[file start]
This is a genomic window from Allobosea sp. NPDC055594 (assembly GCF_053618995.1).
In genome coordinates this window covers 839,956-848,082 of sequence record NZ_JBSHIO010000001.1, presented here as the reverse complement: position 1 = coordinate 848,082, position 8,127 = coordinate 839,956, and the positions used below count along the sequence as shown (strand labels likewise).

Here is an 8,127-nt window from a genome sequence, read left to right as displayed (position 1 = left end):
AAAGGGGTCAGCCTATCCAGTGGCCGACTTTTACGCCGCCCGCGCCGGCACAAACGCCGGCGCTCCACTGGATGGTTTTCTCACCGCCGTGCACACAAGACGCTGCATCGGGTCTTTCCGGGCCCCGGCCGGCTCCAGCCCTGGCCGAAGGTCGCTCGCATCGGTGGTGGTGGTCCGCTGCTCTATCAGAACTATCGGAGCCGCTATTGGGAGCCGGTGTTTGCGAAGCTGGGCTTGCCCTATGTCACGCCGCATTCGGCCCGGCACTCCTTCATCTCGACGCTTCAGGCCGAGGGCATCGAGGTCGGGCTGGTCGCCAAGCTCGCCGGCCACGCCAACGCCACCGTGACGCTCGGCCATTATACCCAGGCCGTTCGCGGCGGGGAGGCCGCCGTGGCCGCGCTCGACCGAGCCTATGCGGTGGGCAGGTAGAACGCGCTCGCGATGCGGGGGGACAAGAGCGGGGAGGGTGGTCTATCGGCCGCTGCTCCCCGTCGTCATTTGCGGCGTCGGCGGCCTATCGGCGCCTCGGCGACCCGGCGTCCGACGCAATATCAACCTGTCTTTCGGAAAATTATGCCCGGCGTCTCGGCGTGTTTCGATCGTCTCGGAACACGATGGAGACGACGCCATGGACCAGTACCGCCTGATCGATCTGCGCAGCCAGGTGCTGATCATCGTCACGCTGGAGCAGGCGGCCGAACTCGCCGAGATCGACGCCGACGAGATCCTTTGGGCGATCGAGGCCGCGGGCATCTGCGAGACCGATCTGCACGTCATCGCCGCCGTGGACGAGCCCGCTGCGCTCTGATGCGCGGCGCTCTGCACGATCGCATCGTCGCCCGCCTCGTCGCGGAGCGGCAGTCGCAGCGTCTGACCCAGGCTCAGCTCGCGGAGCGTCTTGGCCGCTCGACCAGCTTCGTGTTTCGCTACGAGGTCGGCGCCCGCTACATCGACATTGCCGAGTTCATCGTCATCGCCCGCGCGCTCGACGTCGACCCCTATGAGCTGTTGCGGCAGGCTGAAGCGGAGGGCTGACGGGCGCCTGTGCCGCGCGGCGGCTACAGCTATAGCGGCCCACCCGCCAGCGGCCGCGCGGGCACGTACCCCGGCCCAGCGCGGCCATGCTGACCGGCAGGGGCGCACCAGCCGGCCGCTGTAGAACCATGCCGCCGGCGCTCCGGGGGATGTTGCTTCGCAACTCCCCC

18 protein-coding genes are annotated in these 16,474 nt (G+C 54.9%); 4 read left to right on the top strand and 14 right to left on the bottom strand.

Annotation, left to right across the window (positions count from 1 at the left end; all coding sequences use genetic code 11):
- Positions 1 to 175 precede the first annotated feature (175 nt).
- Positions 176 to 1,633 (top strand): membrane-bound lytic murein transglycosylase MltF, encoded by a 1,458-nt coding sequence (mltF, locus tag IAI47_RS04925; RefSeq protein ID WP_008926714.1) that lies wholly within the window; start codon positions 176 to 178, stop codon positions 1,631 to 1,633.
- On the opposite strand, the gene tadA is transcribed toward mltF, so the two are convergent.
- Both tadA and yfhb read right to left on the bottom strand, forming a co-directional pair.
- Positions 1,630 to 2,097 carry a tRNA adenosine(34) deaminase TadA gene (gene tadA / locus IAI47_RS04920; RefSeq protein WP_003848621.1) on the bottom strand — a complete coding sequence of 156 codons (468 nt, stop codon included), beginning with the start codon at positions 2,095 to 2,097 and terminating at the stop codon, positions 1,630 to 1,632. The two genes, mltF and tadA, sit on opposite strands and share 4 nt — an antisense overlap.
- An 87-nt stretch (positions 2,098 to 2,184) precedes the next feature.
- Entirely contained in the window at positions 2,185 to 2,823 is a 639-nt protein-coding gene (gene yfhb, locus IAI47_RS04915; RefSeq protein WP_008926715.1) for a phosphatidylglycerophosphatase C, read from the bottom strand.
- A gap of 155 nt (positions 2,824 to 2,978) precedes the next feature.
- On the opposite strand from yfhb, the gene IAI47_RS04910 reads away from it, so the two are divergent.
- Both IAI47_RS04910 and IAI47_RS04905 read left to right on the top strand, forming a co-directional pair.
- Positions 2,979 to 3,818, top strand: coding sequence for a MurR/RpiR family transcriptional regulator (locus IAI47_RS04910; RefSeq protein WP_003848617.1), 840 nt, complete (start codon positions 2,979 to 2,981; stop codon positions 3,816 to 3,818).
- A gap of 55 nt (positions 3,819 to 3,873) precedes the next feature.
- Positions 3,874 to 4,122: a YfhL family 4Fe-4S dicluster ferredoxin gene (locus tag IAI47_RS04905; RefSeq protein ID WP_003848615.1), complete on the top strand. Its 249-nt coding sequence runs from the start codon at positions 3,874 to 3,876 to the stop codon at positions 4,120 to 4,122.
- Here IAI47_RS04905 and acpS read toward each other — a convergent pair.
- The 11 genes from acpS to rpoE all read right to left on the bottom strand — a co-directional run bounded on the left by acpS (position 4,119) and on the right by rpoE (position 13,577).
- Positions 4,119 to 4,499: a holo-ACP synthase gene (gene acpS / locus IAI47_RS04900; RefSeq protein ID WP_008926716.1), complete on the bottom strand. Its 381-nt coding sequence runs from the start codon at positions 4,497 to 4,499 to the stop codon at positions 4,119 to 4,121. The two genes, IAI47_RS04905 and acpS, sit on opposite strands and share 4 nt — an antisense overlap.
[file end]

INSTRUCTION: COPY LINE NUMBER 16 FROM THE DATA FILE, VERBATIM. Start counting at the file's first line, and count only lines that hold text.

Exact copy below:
- Both IAI47_RS04910 and IAI47_RS04905 read left to right on the top strand, forming a co-directional pair.